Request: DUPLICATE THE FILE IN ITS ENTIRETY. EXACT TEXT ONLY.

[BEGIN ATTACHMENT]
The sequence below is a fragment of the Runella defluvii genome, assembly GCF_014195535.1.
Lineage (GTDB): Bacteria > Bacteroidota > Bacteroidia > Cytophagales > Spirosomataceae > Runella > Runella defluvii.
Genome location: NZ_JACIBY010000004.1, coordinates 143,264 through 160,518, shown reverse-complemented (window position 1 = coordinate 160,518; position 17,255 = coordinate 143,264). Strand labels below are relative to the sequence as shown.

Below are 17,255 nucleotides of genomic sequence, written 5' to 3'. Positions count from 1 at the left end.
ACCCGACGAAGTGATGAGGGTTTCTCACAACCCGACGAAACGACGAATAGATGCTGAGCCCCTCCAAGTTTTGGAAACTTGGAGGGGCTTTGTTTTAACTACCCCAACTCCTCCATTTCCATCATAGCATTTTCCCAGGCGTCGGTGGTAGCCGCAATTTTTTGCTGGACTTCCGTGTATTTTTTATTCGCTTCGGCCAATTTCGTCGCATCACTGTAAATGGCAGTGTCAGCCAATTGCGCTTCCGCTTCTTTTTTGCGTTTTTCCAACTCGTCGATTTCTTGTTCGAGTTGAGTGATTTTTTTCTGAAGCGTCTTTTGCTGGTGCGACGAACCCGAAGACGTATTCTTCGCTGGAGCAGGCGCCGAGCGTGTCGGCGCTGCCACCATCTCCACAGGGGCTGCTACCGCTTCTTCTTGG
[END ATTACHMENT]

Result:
The sequence below is a fragment of the Runella defluvii genome, assembly GCF_014195535.1.
Lineage (GTDB): Bacteria > Bacteroidota > Bacteroidia > Cytophagales > Spirosomataceae > Runella > Runella defluvii.
Genome location: NZ_JACIBY010000004.1, coordinates 143,264 through 160,518, shown reverse-complemented (window position 1 = coordinate 160,518; position 17,255 = coordinate 143,264). Strand labels below are relative to the sequence as shown.

Below are 17,255 nucleotides of genomic sequence, written 5' to 3'. Positions count from 1 at the left end.
ACCCGACGAAGTGATGAGGGTTTCTCACAACCCGACGAAACGACGAATAGATGCTGAGCCCCTCCAAGTTTTGGAAACTTGGAGGGGCTTTGTTTTAACTACCCCAACTCCTCCATTTCCATCATAGCATTTTCCCAGGCGTCGGTGGTAGCCGCAATTTTTTGCTGGACTTCCGTGTATTTTTTATTCGCTTCGGCCAATTTCGTCGCATCACTGTAAATGGCAGTGTCAGCCAATTGCGCTTCCGCTTCTTTTTTGCGTTTTTCCAACTCGTCGATTTCTTGTTCGAGTTGAGTGATTTTTTTCTGAAGCGTCTTTTGCTGGTGCGACGAACCCGAAGACGTATTCTTCGCTGGAGCAGGCGCCGAGCGTGTCGGCGCTGCCACCATCTCCACAGGGGCTGCTACCGCTTCTTCTTGG